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Unformatted text preview: H IST 124 Exam 2 Study Guide Identifications: 1. Central Place Theory a. Central Place Theory is a theory of urban development that is based on the idea that a growing countryside will create its central city. b. This idea is extremely similar to Von Thunen’s idea of the Isolated State. The theory predicts that a series of agricultural zones will evolve around a town, and with increasing distance from town the land would progressively be given up to products cheap to transport in relation to their value. c. During the planning and development of the city of the Chicago, the city’s boosters promoted Chicago partially on the basis of its natural advantages, one of which was Chicago’s ability to be a market center. Chicago’s hinterlands provided the city with a series of agricultural zones similar to the Central Place Theory. d. But, if we study the city’s growth it is easy to see that the Central Place Theory, comparatively, is profoundly static and ahistorical. Like the boosters of Chicago promoted, instead of the hinterlands promoting the city, the city also promoted the hinterlands creating the booming market that came to be one of Chicago’s great advantages. e. Significance i. Central Place Theory HALP ii. The Great West of the nineteenth century was a much more diverse and complicated landscape than these broad zones suggest, and the sweeping abstractions of an idealized geography do little justice to the different historical experiences of the real people who lived within it. 2. Sharecropping in the New South a. After the civil war ended and reconstruction began one of the big questions that arose was what system of labor should replace slavery. Sharecropping, an arrangement between landowners and tenants was the answer. b. Landowners cut up their land in 30 to 50 acre plots. Each plot was rented out to a freedman, who was given all the tools and seed needed to farm the land. The freedman would work the land, raise the crop, and when the crop was harvested half of it would go to the landowner. c. Although this new system of labor was mutually beneficial it caused a monocultural society focused entirely on cotton. d. Without thinking of long term consequences sharecropping led to a stagnant farming community, a stagnant economy, and the depletion of the soil. 3. Hydraulic mining in wake of Gold Rush a. In the wake of the California Gold Rush, place mining gave way to corporate mining, which came in the form of a new technology called hydraulic mining. b. I t was Edward Matteson who discovered that gold could be easily unleashed from empty riverbeds if a sufficient amount of water was run through it. c. This new technology freed the same amount of gold that would have taken miners with picks and shovels weeks to attain....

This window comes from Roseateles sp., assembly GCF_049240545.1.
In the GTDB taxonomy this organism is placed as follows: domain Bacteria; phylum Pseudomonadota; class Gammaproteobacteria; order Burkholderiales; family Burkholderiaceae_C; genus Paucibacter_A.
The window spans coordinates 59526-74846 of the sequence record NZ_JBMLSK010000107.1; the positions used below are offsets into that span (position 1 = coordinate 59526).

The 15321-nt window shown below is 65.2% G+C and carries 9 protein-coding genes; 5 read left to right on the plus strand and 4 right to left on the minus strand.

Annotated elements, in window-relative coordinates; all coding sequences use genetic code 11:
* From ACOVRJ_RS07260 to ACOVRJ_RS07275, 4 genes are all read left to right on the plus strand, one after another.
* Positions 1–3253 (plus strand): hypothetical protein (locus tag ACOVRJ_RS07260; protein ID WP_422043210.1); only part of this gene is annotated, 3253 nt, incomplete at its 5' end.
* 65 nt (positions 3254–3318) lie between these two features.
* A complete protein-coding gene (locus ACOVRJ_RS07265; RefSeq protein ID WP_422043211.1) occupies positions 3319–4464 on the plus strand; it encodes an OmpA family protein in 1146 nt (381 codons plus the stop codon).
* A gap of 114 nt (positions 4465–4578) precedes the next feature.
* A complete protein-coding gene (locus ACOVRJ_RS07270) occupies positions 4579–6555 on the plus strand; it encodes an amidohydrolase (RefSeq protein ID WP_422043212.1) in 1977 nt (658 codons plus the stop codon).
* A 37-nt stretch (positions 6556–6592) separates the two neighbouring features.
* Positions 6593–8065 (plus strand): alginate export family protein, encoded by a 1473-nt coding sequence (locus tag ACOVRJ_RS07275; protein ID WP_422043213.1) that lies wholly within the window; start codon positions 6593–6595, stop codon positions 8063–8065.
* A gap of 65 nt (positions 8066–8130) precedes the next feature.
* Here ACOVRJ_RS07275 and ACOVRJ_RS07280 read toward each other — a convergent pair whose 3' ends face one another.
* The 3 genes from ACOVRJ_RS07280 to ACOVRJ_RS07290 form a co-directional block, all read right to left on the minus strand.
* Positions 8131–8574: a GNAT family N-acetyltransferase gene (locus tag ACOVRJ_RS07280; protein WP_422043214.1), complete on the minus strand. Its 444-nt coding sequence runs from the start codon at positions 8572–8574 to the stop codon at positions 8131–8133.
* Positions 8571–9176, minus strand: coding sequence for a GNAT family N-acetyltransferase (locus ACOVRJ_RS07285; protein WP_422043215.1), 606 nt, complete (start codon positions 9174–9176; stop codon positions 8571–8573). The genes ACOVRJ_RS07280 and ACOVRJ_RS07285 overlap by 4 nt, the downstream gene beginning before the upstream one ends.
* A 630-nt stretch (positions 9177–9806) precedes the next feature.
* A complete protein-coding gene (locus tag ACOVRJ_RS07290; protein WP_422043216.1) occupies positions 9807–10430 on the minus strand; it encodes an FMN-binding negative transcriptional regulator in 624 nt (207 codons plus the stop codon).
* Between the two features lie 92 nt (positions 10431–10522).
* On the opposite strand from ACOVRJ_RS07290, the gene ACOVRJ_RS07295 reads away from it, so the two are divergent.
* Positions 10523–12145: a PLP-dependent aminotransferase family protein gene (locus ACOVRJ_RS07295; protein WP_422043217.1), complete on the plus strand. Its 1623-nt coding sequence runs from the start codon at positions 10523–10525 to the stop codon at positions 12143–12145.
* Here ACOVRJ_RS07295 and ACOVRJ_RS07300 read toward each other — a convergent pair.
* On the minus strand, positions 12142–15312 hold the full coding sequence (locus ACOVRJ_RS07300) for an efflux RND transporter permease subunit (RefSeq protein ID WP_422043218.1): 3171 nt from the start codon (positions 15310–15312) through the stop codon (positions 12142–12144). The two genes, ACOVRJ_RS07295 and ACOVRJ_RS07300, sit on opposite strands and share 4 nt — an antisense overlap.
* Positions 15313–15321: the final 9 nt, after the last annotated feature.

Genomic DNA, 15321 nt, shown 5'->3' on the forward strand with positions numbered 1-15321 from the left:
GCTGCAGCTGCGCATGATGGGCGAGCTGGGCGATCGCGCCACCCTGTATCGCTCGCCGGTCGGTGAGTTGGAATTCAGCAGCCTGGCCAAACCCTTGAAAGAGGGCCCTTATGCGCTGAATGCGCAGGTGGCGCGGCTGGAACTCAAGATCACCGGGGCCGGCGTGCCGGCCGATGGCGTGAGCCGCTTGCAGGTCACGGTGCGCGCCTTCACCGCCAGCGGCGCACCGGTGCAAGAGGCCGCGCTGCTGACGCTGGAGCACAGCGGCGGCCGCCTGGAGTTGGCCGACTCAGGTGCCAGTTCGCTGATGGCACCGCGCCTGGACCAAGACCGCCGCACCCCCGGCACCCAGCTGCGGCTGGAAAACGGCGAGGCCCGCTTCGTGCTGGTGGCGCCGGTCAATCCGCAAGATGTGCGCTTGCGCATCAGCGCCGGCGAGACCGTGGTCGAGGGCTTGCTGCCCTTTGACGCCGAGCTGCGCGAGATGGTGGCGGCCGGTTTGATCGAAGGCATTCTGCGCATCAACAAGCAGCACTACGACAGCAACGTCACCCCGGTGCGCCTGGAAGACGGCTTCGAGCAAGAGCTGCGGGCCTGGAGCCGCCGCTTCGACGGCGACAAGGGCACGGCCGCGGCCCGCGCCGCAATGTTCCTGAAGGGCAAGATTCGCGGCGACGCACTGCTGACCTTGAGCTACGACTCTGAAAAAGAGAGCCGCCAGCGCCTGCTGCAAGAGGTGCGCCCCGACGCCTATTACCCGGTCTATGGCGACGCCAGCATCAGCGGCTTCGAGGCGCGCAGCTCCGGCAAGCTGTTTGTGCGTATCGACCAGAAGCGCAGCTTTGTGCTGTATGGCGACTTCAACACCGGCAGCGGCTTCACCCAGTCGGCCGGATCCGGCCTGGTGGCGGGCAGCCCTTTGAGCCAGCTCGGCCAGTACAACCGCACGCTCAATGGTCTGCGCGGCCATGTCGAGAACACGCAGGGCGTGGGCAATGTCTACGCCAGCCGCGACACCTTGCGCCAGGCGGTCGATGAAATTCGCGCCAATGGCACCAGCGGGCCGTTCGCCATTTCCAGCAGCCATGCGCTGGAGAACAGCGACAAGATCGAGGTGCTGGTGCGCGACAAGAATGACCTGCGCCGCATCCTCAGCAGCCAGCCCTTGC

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This note was uploaded on 12/28/2010 for the course HIST 124 taught by Professor Pamelamack during the Fall '08 term at Clemson.
- Fall '08